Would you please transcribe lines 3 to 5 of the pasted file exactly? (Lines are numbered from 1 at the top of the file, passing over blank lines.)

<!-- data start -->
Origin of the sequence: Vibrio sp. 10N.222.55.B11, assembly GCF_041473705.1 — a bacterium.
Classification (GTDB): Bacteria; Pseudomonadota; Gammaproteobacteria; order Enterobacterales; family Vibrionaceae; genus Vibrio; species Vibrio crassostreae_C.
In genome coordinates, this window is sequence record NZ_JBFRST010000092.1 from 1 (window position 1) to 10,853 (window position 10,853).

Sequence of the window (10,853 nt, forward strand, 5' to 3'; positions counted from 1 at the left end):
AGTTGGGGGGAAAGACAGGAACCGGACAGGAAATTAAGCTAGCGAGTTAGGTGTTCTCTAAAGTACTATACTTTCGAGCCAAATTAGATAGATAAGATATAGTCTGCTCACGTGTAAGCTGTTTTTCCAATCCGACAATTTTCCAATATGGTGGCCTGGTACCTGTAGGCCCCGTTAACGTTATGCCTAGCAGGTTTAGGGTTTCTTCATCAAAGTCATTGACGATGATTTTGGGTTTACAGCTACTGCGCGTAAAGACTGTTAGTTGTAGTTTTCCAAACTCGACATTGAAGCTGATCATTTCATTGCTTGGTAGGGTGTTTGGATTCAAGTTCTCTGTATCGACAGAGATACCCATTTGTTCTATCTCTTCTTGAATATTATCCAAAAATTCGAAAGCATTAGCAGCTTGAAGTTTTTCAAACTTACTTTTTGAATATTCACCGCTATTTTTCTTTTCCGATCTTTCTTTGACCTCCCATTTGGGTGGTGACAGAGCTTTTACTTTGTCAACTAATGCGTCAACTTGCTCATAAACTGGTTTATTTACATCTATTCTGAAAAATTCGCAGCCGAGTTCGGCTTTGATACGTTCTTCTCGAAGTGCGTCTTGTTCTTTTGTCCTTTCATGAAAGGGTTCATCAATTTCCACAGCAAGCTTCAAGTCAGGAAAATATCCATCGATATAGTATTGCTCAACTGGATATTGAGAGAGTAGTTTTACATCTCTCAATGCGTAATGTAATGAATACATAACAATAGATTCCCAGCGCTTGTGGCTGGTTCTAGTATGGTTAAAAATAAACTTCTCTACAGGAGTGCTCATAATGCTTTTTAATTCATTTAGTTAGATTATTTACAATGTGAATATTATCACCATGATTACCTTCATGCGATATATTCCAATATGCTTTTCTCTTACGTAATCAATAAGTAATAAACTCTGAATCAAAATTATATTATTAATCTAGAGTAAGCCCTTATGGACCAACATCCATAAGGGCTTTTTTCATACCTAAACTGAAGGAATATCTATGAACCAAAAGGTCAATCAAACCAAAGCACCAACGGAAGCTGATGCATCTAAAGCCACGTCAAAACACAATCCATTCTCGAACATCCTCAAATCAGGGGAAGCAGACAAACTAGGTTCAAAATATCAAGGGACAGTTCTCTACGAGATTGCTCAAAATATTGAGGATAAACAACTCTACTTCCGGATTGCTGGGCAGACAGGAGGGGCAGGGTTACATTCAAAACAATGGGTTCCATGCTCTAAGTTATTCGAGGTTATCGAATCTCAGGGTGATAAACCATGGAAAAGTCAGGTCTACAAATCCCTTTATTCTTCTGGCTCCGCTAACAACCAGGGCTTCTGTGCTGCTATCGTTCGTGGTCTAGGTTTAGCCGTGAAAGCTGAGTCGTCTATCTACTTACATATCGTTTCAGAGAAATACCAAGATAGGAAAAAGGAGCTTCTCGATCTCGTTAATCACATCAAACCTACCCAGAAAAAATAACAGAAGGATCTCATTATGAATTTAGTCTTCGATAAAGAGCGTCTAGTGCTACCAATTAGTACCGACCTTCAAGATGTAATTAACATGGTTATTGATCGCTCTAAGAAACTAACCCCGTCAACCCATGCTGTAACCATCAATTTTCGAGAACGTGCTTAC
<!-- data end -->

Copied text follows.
In genome coordinates, this window is sequence record NZ_JBFRST010000092.1 from 1 (window position 1) to 10,853 (window position 10,853).

Sequence of the window (10,853 nt, forward strand, 5' to 3'; positions counted from 1 at the left end):
AGTTGGGGGGAAAGACAGGAACCGGACAGGAAATTAAGCTAGCGAGTTAGGTGTTCTCTAAAGTACTATACTTTCGAGCCAAATTAGATAGATAAGATATAGTCTGCTCACGTGTAAGCTGTTTTTCCAATCCGACAATTTTCCAATATGGTGGCCTGGTACCTGTAGGCCCCGTTAACGTTATGCCTAGCAGGTTTAGGGTTTCTTCATCAAAGTCATTGACGATGATTTTGGGTTTACAGCTACTGCGCGTAAAGACTGTTAGTTGTAGTTTTCCAAACTCGACATTGAAGCTGATCATTTCATTGCTTGGTAGGGTGTTTGGATTCAAGTTCTCTGTATCGACAGAGATACCCATTTGTTCTATCTCTTCTTGAATATTATCCAAAAATTCGAAAGCATTAGCAGCTTGAAGTTTTTCAAACTTACTTTTTGAATATTCACCGCTATTTTTCTTTTCCGATCTTTCTTTGACCTCCCATTTGGGTGGTGACAGAGCTTTTACTTTGTCAACTAATGCGTCAACTTGCTCATAAACTGGTTTATTTACATCTATTCTGAAAAATTCGCAGCCGAGTTCGGCTTTGATACGTTCTTCTCGAAGTGCGTCTTGTTCTTTTGTCCTTTCATGAAAGGGTTCATCAATTTCCACAGCAAGCTTCAAGTCAGGAAAATATCCATCGATATAGTATTGCTCAACTGGATATTGAGAGAGTAGTTTTACATCTCTCAATGCGTAATGTAATGAATACATAACAATAGATTCCCAGCGCTTGTGGCTGGTTCTAGTATGGTTAAAAATAAACTTCTCTACAGGAGTGCTCATAATGCTTTTTAATTCATTTAGTTAGATTATTTACAATGTGAATATTATCACCATGATTACCTTCATGCGATATATTCCAATATGCTTTTCTCTTACGTAATCAATAAGTAATAAACTCTGAATCAAAATTATATTATTAATCTAGAGTAAGCCCTTATGGACCAACATCCATAAGGGCTTTTTTCATACCTAAACTGAAGGAATATCTATGAACCAAAAGGTCAATCAAACCAAAGCACCAACGGAAGCTGATGCATCTAAAGCCACGTCAAAACACAATCCATTCTCGAACATCCTCAAATCAGGGGAAGCAGACAAACTAGGTTCAAAATATCAAGGGACAGTTCTCTACGAGATTGCTCAAAATATTGAGGATAAACAACTCTACTTCCGGATTGCTGGGCAGACAGGAGGGGCAGGGTTACATTCAAAACAATGGGTTCCATGCTCTAAGTTATTCGAGGTTATCGAATCTCAGGGTGATAAACCATGGAAAAGTCAGGTCTACAAATCCCTTTATTCTTCTGGCTCCGCTAACAACCAGGGCTTCTGTGCTGCTATCGTTCGTGGTCTAGGTTTAGCCGTGAAAGCTGAGTCGTCTATCTACTTACATATCGTTTCAGAGAAATACCAAGATAGGAAAAAGGAGCTTCTCGATCTCGTTAATCACATCAAACCTACCCAGAAAAAATAACAGAAGGATCTCATTATGAATTTAGTCTTCGATAAAGAGCGTCTAGTGCTACCAATTAGTACCGACCTTCAAGATGTAATTAACATGGTTATTGATCGCTCTAAGAAACTAACCCCGTCAACCCATGCTGTAACCATCAATTTTCGAGAACGTGCTTAC